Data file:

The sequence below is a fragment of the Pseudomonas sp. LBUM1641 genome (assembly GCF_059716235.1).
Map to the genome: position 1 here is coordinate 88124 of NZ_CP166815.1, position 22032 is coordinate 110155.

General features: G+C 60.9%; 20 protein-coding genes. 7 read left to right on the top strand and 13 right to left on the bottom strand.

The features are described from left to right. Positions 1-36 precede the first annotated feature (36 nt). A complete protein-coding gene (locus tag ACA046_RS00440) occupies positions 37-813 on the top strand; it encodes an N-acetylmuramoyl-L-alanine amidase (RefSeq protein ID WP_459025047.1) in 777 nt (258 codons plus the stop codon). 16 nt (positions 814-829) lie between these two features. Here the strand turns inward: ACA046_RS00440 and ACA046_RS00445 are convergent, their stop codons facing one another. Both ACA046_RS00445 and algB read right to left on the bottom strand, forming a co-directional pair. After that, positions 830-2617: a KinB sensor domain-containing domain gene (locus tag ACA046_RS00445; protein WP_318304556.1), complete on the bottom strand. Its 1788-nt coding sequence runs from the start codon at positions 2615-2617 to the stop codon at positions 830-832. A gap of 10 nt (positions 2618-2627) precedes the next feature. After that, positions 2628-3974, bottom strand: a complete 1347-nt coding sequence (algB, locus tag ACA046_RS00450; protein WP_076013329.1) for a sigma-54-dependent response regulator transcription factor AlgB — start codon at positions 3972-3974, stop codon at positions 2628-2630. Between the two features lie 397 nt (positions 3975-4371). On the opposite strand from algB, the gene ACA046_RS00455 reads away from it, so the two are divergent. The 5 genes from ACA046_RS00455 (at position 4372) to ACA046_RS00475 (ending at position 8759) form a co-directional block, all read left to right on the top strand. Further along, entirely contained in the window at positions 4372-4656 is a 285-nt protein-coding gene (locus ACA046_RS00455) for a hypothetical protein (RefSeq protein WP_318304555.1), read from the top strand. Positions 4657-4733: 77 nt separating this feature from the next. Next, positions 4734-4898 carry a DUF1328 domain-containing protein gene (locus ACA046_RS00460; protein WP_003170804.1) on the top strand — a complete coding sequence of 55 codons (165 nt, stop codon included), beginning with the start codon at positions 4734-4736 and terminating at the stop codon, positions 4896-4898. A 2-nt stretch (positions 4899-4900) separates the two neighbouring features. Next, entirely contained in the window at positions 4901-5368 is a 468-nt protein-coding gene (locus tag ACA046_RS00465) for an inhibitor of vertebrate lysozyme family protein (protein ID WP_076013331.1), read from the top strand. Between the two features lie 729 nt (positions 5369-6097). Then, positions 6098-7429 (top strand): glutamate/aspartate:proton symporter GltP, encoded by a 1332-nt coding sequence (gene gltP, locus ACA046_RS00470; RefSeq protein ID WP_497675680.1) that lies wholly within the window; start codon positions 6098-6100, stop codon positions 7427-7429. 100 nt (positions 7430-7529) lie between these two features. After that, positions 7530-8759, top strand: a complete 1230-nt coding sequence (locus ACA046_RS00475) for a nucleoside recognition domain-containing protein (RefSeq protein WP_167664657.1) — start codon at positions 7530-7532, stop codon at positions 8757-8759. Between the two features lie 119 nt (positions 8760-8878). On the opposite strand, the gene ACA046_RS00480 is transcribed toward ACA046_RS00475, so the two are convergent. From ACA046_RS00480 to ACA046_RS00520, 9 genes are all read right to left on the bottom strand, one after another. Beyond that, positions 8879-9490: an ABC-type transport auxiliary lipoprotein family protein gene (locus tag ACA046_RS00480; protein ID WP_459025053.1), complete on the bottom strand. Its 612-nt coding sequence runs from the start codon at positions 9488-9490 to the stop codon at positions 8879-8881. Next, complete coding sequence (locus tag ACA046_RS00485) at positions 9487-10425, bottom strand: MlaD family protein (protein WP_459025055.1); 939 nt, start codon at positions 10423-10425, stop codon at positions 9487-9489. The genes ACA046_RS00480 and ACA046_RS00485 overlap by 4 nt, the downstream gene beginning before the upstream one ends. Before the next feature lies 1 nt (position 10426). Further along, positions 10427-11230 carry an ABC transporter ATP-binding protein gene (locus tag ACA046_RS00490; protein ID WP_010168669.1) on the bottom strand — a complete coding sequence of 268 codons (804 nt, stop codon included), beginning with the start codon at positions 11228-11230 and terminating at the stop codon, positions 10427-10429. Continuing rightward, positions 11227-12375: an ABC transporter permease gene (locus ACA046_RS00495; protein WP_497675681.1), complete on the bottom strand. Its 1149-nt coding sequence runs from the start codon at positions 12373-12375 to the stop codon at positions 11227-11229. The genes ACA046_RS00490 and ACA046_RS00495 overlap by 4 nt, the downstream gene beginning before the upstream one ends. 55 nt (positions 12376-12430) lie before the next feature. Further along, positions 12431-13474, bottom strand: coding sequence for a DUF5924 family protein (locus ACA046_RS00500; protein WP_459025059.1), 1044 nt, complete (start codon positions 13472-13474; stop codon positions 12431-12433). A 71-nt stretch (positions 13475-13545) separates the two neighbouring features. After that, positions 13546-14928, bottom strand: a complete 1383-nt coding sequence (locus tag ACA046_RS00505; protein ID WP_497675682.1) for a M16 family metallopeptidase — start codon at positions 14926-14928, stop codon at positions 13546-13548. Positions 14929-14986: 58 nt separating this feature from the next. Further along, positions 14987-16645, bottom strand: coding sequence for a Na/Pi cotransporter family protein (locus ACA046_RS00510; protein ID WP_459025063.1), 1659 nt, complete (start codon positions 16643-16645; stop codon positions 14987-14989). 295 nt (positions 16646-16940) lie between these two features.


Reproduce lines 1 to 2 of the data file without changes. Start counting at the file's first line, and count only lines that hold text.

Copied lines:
The sequence below is a fragment of the Pseudomonas sp. LBUM1641 genome (assembly GCF_059716235.1).
Map to the genome: position 1 here is coordinate 88124 of NZ_CP166815.1, position 22032 is coordinate 110155.